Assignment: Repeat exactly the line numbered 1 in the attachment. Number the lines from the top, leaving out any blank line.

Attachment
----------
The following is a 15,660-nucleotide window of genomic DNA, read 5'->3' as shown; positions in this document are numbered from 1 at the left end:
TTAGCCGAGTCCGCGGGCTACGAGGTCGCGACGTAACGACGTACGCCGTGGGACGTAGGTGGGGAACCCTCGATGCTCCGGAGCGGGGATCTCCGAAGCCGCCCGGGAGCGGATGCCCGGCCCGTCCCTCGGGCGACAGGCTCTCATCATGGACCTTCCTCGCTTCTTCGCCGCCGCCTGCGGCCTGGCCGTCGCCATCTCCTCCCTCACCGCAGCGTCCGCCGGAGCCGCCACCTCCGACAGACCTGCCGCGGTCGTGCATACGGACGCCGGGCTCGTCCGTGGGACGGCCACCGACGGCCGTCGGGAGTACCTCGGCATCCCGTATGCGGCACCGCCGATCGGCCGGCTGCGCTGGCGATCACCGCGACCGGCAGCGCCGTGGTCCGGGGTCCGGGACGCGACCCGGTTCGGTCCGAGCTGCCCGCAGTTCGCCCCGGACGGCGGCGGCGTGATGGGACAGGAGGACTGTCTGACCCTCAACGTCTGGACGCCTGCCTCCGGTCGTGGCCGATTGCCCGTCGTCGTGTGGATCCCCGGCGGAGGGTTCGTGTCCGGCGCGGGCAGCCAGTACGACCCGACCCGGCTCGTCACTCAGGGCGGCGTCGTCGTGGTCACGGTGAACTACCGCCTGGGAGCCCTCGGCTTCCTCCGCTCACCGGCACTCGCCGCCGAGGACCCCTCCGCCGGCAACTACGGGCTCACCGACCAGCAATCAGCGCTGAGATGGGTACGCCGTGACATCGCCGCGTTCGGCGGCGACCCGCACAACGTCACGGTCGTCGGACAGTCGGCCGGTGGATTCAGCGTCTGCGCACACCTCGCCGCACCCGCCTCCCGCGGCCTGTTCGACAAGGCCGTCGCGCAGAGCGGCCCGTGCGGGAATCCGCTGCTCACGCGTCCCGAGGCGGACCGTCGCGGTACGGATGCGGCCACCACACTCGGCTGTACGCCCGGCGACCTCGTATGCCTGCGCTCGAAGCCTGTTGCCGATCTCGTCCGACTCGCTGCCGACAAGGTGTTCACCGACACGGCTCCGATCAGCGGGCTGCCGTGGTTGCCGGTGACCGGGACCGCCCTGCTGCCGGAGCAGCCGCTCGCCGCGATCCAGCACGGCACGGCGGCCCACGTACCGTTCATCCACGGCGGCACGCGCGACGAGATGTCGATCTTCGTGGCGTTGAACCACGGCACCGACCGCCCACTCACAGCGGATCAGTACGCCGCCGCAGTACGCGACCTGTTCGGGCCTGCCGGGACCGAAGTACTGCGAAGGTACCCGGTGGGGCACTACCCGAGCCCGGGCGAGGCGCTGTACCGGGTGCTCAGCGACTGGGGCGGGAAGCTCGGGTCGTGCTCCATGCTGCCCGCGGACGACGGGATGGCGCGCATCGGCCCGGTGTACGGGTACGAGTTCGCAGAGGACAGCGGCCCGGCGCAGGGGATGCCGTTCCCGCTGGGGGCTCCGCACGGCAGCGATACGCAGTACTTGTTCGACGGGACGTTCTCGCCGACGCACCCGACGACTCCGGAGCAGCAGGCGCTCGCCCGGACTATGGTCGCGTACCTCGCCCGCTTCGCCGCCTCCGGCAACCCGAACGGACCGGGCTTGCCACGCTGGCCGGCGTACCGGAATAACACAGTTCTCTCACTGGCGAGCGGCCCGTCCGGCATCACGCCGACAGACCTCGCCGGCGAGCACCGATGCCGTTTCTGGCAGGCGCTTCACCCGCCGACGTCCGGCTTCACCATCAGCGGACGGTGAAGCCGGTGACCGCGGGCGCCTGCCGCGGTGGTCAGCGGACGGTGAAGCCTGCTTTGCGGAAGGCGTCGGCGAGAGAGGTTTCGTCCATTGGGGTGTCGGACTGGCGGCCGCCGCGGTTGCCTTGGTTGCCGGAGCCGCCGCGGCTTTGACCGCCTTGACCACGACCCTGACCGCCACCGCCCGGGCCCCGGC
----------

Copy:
The following is a 15,660-nucleotide window of genomic DNA, read 5'->3' as shown; positions in this document are numbered from 1 at the left end: